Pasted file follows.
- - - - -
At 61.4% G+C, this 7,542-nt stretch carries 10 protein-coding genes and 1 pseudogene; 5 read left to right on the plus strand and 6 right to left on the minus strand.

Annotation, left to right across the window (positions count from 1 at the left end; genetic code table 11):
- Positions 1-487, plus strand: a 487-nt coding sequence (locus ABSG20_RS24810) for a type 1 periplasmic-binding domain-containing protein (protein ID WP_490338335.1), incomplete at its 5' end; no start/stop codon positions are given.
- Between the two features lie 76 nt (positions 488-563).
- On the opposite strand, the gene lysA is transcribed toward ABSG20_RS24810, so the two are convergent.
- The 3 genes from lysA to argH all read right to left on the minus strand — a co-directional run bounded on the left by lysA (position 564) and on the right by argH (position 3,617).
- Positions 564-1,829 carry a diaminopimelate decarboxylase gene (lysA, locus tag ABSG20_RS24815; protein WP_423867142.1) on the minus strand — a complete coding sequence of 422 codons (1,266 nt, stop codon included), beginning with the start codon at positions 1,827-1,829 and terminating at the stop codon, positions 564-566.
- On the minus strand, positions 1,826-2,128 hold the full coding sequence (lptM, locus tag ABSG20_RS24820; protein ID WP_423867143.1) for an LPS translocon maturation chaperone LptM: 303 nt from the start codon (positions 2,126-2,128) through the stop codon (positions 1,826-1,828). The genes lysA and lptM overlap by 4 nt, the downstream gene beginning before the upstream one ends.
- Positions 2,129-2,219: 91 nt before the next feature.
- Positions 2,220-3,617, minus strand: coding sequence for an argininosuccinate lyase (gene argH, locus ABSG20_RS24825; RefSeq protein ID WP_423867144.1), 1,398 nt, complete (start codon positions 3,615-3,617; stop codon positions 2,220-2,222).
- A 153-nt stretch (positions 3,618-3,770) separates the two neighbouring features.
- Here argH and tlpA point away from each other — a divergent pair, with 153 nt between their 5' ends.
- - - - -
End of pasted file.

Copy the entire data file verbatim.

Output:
At 61.4% G+C, this 7,542-nt stretch carries 10 protein-coding genes and 1 pseudogene; 5 read left to right on the plus strand and 6 right to left on the minus strand.

Annotation, left to right across the window (positions count from 1 at the left end; genetic code table 11):
- Positions 1-487, plus strand: a 487-nt coding sequence (locus ABSG20_RS24810) for a type 1 periplasmic-binding domain-containing protein (protein ID WP_490338335.1), incomplete at its 5' end; no start/stop codon positions are given.
- Between the two features lie 76 nt (positions 488-563).
- On the opposite strand, the gene lysA is transcribed toward ABSG20_RS24810, so the two are convergent.
- The 3 genes from lysA to argH all read right to left on the minus strand — a co-directional run bounded on the left by lysA (position 564) and on the right by argH (position 3,617).
- Positions 564-1,829 carry a diaminopimelate decarboxylase gene (lysA, locus tag ABSG20_RS24815; protein WP_423867142.1) on the minus strand — a complete coding sequence of 422 codons (1,266 nt, stop codon included), beginning with the start codon at positions 1,827-1,829 and terminating at the stop codon, positions 564-566.
- On the minus strand, positions 1,826-2,128 hold the full coding sequence (lptM, locus tag ABSG20_RS24820; protein ID WP_423867143.1) for an LPS translocon maturation chaperone LptM: 303 nt from the start codon (positions 2,126-2,128) through the stop codon (positions 1,826-1,828). The genes lysA and lptM overlap by 4 nt, the downstream gene beginning before the upstream one ends.
- Positions 2,129-2,219: 91 nt before the next feature.
- Positions 2,220-3,617, minus strand: coding sequence for an argininosuccinate lyase (gene argH, locus ABSG20_RS24825; RefSeq protein ID WP_423867144.1), 1,398 nt, complete (start codon positions 3,615-3,617; stop codon positions 2,220-2,222).
- A 153-nt stretch (positions 3,618-3,770) separates the two neighbouring features.
- Here argH and tlpA point away from each other — a divergent pair, with 153 nt between their 5' ends.